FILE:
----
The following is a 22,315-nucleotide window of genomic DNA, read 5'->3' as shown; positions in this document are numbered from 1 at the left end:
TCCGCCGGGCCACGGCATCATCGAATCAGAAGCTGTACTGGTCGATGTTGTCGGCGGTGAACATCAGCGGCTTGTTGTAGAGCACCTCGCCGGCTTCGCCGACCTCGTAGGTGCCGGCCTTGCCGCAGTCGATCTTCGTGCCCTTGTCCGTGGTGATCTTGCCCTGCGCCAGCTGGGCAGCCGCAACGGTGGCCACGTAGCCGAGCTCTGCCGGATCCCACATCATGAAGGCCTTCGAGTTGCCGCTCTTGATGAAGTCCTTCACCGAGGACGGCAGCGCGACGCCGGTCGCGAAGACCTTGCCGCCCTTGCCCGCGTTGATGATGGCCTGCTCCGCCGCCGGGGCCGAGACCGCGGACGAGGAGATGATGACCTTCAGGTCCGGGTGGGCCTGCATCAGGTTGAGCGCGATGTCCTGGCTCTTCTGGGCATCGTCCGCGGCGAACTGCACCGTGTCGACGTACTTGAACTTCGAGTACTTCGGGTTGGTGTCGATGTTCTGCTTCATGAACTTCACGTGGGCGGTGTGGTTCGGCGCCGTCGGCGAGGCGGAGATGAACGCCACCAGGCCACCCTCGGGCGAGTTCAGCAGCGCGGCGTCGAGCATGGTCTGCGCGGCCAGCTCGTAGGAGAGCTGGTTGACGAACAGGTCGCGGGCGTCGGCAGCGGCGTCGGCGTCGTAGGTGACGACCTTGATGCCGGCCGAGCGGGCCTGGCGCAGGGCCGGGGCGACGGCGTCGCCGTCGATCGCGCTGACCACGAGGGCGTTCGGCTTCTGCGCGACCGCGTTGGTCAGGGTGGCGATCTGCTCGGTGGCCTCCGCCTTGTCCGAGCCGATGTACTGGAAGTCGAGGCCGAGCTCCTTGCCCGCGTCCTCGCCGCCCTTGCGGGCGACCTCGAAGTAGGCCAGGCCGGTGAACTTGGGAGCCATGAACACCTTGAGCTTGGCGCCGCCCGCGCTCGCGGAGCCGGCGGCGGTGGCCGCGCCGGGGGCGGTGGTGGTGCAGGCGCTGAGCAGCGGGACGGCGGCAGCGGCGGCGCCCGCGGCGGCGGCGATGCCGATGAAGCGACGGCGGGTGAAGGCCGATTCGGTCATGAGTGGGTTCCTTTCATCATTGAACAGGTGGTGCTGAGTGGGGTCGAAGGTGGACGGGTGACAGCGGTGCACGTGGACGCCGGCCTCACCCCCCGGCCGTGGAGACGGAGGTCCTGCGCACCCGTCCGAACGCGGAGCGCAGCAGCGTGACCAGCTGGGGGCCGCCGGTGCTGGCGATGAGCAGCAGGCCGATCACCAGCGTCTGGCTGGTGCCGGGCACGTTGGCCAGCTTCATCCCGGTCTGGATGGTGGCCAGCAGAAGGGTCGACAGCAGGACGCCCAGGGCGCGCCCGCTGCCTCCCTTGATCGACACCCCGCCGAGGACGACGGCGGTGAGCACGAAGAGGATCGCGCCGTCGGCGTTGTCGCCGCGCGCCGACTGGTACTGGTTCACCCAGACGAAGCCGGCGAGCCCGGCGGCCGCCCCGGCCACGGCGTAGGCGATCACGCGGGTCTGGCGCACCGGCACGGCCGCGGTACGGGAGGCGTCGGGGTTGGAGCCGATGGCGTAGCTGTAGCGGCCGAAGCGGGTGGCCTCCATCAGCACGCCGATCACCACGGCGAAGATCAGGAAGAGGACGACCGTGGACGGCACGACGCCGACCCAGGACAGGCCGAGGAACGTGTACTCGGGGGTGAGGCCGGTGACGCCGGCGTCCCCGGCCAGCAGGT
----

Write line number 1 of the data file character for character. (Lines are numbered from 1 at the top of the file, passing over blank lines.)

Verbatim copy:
The following is a 22,315-nucleotide window of genomic DNA, read 5'->3' as shown; positions in this document are numbered from 1 at the left end: